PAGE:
Painting of Naked Nymphs Back on Public Display After Temporary Removal

Manchester Art Gallery put John William Waterhouse's Hylas and the Nymphs back on public display after a week of temporary removal. The censorship of the painting of naked nymphs has sparked heat debate about representation in art and how works of art are interpreted and displayed.

Manchester Art Gallery removed Hylas and the Nymphs on 26 January

John William Waterhouse’s Hylas and the Nymphs, one of the most recognizable of the pre-Raphaelite paintings, depicts a group of topless nymphs in a pond luring a young man to his death. The painting was previously hung in a room titled In Pursuit of Beauty, which contains late 19th century paintings of female nudes.

John William Waterhouse (1849-1917)

John William Waterhouse’s Hylas and the Nymphs

The short-term absence of the painting is part of the gallery's project working with the contemporary artist Sonia Boyce, whose solo exhibition will open in the gallery on 23 March 2018. The temporary removal was inspired by recent #MeToo and Time's Up movements. The whole process was filmed and will be included in Boyce's exhibition.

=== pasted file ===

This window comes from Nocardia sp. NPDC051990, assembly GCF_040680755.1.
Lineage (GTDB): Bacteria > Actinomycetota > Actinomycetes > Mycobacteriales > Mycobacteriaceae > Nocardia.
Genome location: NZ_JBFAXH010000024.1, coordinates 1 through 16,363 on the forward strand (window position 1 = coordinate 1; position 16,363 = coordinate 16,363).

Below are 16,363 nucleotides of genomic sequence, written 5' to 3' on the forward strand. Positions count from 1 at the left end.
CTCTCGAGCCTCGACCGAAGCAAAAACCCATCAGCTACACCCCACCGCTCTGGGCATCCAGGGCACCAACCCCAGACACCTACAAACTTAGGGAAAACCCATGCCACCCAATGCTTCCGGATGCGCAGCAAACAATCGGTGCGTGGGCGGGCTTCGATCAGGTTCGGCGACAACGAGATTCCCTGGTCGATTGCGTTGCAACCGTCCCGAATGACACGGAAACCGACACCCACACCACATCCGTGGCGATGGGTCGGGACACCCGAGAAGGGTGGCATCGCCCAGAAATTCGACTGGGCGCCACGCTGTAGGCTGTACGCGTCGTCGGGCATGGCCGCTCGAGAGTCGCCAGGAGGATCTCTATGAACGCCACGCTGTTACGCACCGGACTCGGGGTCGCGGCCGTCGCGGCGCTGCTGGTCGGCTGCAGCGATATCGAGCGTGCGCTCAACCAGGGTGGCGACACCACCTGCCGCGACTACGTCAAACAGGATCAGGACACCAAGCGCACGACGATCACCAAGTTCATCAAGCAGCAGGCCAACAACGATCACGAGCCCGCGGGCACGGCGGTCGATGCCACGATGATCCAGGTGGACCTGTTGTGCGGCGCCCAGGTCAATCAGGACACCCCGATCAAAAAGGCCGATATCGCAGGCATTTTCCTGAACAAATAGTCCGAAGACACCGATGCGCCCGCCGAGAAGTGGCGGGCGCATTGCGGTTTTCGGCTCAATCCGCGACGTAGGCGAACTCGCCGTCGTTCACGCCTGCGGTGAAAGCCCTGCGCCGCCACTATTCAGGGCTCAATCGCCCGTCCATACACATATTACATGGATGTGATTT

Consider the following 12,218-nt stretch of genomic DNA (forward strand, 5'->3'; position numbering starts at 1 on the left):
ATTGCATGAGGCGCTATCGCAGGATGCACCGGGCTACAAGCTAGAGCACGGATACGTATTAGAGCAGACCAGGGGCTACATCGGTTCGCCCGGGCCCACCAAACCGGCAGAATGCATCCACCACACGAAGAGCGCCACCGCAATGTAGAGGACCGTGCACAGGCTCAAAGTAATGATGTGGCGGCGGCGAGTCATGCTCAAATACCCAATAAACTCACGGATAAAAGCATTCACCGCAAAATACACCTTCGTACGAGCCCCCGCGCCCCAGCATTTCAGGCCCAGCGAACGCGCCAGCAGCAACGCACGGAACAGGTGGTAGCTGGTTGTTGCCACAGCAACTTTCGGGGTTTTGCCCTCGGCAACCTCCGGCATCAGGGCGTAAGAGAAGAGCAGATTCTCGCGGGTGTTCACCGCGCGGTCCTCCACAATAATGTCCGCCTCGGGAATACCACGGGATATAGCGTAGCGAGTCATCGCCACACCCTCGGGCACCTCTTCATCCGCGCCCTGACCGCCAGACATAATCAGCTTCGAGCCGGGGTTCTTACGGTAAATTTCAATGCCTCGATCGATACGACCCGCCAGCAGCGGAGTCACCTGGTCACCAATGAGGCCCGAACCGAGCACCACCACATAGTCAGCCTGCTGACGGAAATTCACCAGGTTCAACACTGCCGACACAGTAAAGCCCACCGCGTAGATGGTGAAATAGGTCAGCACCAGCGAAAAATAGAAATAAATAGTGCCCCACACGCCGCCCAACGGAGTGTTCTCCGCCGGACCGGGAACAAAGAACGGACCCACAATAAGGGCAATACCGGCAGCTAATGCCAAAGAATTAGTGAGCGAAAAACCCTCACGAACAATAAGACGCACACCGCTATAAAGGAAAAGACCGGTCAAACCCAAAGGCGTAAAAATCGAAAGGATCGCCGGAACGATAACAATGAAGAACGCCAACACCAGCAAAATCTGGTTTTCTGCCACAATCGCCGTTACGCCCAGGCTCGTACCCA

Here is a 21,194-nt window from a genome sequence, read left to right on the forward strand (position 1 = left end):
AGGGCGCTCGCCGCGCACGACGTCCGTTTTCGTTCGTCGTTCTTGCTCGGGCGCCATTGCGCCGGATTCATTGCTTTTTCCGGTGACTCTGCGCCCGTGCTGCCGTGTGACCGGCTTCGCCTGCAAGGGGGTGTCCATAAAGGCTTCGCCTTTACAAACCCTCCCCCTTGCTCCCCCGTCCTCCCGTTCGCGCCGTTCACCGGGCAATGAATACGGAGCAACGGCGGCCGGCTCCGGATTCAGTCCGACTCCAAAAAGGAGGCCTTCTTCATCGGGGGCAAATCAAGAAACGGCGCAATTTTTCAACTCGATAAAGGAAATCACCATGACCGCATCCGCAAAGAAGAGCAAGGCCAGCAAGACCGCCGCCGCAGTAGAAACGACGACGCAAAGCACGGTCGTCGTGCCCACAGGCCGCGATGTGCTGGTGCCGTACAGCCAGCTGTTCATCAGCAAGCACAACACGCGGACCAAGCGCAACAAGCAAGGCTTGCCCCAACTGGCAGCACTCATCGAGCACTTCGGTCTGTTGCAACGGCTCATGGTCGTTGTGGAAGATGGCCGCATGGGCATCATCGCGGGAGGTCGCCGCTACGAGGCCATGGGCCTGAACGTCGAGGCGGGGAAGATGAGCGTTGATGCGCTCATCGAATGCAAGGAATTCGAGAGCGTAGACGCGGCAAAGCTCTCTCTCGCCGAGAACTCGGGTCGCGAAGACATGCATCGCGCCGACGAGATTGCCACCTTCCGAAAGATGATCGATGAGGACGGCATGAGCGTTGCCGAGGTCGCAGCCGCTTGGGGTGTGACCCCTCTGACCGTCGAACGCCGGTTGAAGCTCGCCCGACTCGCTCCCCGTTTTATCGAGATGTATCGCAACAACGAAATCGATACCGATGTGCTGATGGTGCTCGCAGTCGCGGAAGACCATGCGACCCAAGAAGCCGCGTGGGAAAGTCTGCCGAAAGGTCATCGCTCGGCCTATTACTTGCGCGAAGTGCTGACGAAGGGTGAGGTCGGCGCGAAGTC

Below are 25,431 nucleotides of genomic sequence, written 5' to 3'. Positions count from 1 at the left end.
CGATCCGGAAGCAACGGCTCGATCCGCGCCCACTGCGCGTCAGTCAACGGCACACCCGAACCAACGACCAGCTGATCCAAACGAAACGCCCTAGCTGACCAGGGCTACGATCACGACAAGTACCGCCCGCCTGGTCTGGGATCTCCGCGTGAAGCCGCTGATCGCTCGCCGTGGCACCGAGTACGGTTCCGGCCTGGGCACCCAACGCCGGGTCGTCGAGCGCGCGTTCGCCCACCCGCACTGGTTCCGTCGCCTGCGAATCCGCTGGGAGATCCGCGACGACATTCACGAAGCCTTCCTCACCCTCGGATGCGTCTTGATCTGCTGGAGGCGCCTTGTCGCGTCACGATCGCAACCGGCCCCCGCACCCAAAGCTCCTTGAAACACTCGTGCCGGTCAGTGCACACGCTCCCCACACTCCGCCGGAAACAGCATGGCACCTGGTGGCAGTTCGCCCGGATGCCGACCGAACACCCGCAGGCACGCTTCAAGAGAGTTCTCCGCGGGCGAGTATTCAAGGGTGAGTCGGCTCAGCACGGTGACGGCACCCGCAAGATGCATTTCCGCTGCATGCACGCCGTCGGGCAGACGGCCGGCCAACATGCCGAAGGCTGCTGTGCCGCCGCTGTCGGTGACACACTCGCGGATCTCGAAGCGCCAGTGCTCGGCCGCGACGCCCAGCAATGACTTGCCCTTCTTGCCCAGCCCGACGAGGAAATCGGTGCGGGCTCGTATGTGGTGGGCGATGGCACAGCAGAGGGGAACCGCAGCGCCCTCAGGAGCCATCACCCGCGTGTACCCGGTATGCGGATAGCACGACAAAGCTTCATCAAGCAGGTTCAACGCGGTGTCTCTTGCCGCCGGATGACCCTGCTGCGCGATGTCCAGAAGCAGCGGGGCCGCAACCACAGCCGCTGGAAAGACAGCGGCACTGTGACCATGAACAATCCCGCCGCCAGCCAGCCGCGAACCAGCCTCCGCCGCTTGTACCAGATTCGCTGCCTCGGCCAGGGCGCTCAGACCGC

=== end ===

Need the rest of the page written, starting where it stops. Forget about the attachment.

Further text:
Sonia Boyce

The gallery left a temporary space to prompt conversation about how works of art are interpreted and displayed. It raised questions about the relevance of the collection in the 21st century. "The gallery exists in a world full of intertwined issues of gender, race, sexuality and class which affect us all. How could artworks speak in more contemporary, relevant ways?" said in the gallery's statement.

Manchester Art Gallery

The comments section has received over 700 posts over the week. Amanda Wallace, Interim Director Manchester Art Gallery, said: “We’ve been inundated with responses to our temporary removal of Hylas and the Nymphs as part of the forthcoming Sonia Boyce exhibition, and it’s been amazing to see the depth and range of feelings expressed."

John William Waterhouse’s Hylas and the Nymphs

“We were hoping the experiment would stimulate discussion, and it’s fair to say we’ve had that in spades – and not just from local people but from art-lovers around the world.

“Throughout the painting’s seven-day absence, it’s been clear that many people feel very strongly about the issues raised, and we now plan to harness this strength of feeling for some further debate on these wider issues.”